European stocks looked set to open mixed with an upward bias on Wednesday after the previous session's relief rally triggered by the U.S. Federal Reserve's surprise 75-basis-point key rate cut.
"Many traders will be looking for a degree of calm ... There still has to be the chance that nerves could get the better of investors and another run of selling may be seen, but there does now have to be the scope to let the focus return to the fundamentals," CMC Markets said in a note.
Morgan Stanley said the MSCI Europe index's 20 percent drop from the peak reached in June 2007 looked like enough of a correction, for now.
"With our key market timing indicators also giving us a buy signal and the Fed stepping up the pace of monetary easing, we believe that the risk reward profile for equities is now favorable," Morgan Stanley said in a European equity strategy note.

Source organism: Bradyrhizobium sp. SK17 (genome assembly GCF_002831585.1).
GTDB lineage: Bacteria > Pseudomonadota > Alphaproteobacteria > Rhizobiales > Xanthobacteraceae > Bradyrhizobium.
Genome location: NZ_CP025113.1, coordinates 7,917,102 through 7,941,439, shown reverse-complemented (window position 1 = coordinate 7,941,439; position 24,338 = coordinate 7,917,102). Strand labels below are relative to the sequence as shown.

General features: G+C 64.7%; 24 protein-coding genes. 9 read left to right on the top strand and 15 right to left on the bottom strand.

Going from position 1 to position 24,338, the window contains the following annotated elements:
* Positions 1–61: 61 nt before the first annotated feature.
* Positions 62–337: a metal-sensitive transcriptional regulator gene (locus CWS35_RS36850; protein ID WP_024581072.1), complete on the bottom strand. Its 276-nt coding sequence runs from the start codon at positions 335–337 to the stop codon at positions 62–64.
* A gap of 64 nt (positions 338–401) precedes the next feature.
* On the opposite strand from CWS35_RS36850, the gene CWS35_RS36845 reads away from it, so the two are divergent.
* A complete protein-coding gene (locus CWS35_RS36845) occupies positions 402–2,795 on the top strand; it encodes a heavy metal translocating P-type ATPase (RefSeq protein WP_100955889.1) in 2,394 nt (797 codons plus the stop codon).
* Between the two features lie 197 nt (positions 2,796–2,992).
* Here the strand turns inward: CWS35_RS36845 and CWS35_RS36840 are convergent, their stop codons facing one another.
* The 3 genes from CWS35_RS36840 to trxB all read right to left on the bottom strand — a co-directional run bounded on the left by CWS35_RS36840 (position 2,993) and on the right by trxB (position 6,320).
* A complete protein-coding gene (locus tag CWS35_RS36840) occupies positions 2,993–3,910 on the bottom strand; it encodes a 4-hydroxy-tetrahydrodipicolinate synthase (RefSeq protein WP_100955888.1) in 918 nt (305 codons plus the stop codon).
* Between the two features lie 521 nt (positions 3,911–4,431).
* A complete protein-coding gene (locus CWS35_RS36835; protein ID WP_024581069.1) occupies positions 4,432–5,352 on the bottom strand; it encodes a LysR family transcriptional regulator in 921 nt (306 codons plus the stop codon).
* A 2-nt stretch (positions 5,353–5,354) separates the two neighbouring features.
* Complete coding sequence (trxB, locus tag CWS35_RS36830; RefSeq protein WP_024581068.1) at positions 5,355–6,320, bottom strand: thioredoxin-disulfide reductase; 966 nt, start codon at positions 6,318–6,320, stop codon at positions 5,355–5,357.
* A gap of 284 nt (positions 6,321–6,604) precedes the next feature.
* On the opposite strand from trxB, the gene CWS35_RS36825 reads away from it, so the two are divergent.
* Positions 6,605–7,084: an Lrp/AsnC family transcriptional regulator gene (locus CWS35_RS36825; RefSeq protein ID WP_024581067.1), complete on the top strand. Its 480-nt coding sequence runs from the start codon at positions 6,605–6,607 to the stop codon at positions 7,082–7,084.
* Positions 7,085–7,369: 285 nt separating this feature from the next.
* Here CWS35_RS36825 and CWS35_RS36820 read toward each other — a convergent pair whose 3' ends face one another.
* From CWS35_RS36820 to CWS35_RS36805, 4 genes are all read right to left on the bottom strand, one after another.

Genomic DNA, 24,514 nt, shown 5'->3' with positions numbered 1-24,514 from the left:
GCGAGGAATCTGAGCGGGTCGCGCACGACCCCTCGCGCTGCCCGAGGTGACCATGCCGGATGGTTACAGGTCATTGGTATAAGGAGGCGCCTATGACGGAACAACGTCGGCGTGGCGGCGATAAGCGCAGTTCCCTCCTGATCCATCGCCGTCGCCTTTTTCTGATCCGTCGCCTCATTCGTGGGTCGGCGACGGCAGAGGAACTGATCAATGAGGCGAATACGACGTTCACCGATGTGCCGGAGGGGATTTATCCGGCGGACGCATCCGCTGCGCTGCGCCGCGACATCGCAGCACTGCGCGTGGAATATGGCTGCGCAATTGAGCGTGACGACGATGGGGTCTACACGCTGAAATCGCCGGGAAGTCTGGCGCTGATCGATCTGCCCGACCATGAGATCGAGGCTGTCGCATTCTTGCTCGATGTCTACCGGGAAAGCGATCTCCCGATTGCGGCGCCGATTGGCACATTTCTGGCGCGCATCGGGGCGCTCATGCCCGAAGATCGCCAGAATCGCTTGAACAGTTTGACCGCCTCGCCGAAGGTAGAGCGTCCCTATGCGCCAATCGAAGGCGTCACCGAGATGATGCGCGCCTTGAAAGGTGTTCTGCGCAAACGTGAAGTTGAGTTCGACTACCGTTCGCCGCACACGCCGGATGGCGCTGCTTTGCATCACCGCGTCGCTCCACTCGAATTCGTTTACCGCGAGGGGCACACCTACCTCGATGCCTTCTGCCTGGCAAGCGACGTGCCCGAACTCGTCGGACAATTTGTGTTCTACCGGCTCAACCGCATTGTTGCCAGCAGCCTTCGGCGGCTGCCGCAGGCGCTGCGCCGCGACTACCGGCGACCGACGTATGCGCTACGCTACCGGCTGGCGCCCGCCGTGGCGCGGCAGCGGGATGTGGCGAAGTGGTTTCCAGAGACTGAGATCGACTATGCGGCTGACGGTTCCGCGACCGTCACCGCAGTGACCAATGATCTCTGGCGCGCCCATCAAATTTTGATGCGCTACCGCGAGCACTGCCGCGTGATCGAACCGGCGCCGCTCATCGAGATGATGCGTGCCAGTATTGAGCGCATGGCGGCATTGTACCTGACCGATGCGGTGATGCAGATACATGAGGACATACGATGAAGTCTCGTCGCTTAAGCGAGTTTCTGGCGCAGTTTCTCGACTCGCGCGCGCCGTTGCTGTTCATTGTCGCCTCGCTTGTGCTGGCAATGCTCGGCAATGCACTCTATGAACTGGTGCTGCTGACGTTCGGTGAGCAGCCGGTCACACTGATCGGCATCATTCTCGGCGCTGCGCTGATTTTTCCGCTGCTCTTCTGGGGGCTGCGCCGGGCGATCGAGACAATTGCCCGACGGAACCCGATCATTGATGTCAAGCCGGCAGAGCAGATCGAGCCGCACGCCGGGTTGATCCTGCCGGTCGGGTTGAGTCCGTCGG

Financial bookmakers, or spread betters, in London expected Britain's FTSE 100 index to open between 12 and 20 points higher and the German DAX 4 to 20 points higher.
But the French CAC 40 was seen opening between 6 points lower and 11 points higher.
The International Monetary Fund said on Tuesday that a "significant" slowing in the pace of 2008 global economic growth appears inevitable and that restoring world financial markets was going to be a complex and protracted task.
Wednesday's European corporate diary includes French retailer Carrefour's full-year sales update. Eyes will also be on European Central Bank President Jean-Claude Trichet, who is scheduled to speak at an economic policy conference, and at the World Economic Forum which begins in Davos.
On Tuesday, financials led a rally in European shares as the Fed's rate cut turned widespread losses into gains. The FTSEurofirst 300 index ended 1.9 percent up at 1,304.37 points, snapping a five-day losing streak.